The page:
Disrupted Nerve Cell Function and Tinnitus

By Xiping Zhan, Ph.D.

Tinnitus is a condition in which one hears a ringing and/or buzzing sound in the ear without an external sound source, and as a chronic condition it can be associated with depression, anxiety, and stress. Tinnitus has been linked to hearing loss, with the majority of tinnitus cases occurring in the presence of hearing loss. For military service members and individuals who are constantly in an environment where loud noise is generated, it is a major health issue.

This figure shows the quinine effect on the physiology of dopaminergic neurons in the substantia nigra, a structure in the midbrain.

This figure shows the quinine effect on the physiology of dopaminergic neurons in the substantia nigra, a structure in the midbrain.

During this phantom ringing/buzzing sensation, neurons in the auditory cortex continue to fire in the absence of a sound source, or even after deafferentation following the loss of auditory hair cells. The underlying mechanisms of tinnitus are not yet known.

In our paper published in the journal Neurotoxicity Research in July 2018, my team and I examined chemical-induced tinnitus as a side effect of medication. Tinnitus patients who have chemical-induced tinnitus comprise a significant portion of all tinnitus sufferers, and approaching this type of tinnitus can help us to understand tinnitus in general.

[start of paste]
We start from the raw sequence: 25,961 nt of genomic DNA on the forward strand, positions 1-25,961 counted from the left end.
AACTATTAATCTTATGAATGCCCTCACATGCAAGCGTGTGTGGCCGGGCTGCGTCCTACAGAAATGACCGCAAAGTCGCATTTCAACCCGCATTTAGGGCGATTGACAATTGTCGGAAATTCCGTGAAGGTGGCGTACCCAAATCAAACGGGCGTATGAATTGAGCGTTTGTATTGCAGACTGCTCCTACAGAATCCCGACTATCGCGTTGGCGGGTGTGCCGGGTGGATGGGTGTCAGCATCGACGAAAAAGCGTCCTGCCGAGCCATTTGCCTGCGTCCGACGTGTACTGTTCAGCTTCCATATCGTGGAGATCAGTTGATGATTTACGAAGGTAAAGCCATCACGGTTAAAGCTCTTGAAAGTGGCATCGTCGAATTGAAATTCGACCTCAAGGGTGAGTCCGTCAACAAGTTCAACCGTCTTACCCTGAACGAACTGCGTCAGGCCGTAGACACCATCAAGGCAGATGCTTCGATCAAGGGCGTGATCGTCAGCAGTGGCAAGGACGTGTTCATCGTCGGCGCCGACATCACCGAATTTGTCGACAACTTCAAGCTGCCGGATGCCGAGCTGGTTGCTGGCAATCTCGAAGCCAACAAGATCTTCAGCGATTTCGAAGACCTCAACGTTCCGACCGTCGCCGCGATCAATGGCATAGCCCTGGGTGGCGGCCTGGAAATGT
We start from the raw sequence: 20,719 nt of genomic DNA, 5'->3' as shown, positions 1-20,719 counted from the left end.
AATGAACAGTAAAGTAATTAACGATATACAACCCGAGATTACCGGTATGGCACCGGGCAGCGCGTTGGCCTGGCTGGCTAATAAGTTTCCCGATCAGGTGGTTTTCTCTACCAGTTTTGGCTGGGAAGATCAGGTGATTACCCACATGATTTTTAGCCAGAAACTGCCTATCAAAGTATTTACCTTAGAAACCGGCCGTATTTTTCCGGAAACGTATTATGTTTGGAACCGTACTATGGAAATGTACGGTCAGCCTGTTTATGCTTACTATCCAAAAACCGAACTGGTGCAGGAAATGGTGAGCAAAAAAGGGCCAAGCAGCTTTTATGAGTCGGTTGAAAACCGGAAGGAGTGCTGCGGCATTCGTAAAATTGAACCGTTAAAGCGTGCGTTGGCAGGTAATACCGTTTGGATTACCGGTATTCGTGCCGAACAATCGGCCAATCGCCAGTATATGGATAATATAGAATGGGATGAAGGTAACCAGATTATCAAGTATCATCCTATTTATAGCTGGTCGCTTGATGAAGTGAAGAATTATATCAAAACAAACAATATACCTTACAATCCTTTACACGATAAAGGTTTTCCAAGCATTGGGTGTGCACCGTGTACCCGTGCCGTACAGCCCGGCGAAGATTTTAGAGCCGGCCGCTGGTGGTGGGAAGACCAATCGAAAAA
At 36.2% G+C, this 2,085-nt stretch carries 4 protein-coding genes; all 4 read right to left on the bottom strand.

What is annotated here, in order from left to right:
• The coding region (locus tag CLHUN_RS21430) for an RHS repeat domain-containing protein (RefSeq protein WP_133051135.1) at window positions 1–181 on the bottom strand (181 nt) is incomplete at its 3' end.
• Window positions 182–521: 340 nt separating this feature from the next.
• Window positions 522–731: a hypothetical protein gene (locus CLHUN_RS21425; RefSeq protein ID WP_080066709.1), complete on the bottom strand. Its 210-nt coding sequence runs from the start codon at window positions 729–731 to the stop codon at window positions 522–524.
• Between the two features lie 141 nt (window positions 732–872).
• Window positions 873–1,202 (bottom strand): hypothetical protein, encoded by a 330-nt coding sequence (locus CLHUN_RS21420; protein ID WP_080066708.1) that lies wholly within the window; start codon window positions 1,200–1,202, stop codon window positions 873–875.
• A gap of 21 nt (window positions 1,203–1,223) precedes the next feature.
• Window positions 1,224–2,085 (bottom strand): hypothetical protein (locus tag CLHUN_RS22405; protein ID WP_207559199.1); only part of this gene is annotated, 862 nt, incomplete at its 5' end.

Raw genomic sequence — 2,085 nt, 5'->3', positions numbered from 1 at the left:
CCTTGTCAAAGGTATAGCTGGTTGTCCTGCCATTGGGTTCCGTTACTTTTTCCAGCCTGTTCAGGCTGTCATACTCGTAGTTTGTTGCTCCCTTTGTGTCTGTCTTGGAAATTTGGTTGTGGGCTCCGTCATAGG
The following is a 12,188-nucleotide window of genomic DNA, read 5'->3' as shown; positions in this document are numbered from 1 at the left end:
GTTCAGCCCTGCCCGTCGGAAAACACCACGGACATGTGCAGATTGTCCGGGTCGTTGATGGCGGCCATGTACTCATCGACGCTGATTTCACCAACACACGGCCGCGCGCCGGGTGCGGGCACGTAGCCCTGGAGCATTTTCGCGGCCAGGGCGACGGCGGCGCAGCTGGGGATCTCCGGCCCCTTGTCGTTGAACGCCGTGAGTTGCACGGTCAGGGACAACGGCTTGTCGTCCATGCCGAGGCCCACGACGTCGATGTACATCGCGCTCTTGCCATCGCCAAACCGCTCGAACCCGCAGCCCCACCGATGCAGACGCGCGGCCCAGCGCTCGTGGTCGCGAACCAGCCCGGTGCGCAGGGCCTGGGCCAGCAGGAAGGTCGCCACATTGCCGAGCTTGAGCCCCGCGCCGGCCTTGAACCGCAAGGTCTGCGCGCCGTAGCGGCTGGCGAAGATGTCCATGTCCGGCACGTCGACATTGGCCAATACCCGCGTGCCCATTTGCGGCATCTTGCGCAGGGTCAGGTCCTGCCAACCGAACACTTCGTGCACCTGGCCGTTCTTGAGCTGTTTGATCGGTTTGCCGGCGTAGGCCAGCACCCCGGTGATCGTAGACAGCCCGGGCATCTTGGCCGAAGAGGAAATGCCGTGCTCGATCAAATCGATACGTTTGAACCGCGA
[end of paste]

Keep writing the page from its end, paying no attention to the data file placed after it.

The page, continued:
We focused on quinine, an antimalarial drug that also causes hearing loss and tinnitus. We theorized this is due to the disruption of dopamine neurons rather than cochlear hair cells through the blockade of neuronal ion channels in the auditory system. We found that dopamine neurons are more sensitive than the hair cells or ganglion neurons in the auditory system. To a lesser extent, quinine also causes muscle reactions such as tremors and spasms (dystonia) and the loss of control over body movements (ataxia).

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As dopaminergic neurons (nerve cells that produce the neurotransmitter dopamine) are implicated in playing a role in all of these diseases, we tested the toxicity of quinine on induced dopaminergic neurons derived from human pluripotent stem cells and isolated dopaminergic neurons from the mouse brain.

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We found that quinine can affect the basic physiological function of dopamine neurons in humans and mice. Specifically, we found it can target and disturb the hyperpolarization-dependent ion channels in dopamine neurons. This toxicity of quinine may underlie the movement disorders and depression seen in quinine overdoses (cinchonism), and understanding this mechanism will help to learn how dopamine plays a role in tinnitus modulation.

A 2015 ERG scientist, Xiping Zhan, Ph.D., received the Les Paul Foundation Award for Tinnitus Research. He is an assistant professor of physiology and biophysics at Howard University in Washington, D.C. One figure from the paper appeared on the cover of the July 2018 issue of Neurotoxicity Research.

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